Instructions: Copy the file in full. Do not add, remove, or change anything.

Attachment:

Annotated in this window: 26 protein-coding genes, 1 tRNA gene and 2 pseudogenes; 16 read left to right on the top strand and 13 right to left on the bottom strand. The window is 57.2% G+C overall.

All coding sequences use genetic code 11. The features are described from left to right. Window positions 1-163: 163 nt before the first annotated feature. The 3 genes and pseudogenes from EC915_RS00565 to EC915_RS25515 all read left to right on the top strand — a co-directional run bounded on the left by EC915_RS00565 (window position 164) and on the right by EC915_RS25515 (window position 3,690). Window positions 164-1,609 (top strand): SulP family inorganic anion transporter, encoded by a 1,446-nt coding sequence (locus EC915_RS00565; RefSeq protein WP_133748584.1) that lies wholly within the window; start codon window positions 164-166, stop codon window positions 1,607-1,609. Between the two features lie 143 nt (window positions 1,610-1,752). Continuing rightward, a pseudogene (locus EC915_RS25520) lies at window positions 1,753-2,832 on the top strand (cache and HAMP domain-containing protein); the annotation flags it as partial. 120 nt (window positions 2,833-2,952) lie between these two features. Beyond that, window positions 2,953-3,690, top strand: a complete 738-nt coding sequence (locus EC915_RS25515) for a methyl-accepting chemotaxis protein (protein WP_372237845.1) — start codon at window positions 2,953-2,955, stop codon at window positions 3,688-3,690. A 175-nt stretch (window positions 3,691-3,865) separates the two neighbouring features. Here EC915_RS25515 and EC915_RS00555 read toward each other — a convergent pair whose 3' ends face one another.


Annotated in this window: 26 protein-coding genes, 1 tRNA gene and 2 pseudogenes; 16 read left to right on the top strand and 13 right to left on the bottom strand. The window is 57.2% G+C overall.

All coding sequences use genetic code 11. The features are described from left to right. Window positions 1-163: 163 nt before the first annotated feature. The 3 genes and pseudogenes from EC915_RS00565 to EC915_RS25515 all read left to right on the top strand — a co-directional run bounded on the left by EC915_RS00565 (window position 164) and on the right by EC915_RS25515 (window position 3,690). Window positions 164-1,609 (top strand): SulP family inorganic anion transporter, encoded by a 1,446-nt coding sequence (locus EC915_RS00565; RefSeq protein WP_133748584.1) that lies wholly within the window; start codon window positions 164-166, stop codon window positions 1,607-1,609. Between the two features lie 143 nt (window positions 1,610-1,752). Continuing rightward, a pseudogene (locus EC915_RS25520) lies at window positions 1,753-2,832 on the top strand (cache and HAMP domain-containing protein); the annotation flags it as partial. 120 nt (window positions 2,833-2,952) lie between these two features. Beyond that, window positions 2,953-3,690, top strand: a complete 738-nt coding sequence (locus EC915_RS25515) for a methyl-accepting chemotaxis protein (protein WP_372237845.1) — start codon at window positions 2,953-2,955, stop codon at window positions 3,688-3,690. A 175-nt stretch (window positions 3,691-3,865) separates the two neighbouring features. Here EC915_RS25515 and EC915_RS00555 read toward each other — a convergent pair whose 3' ends face one another.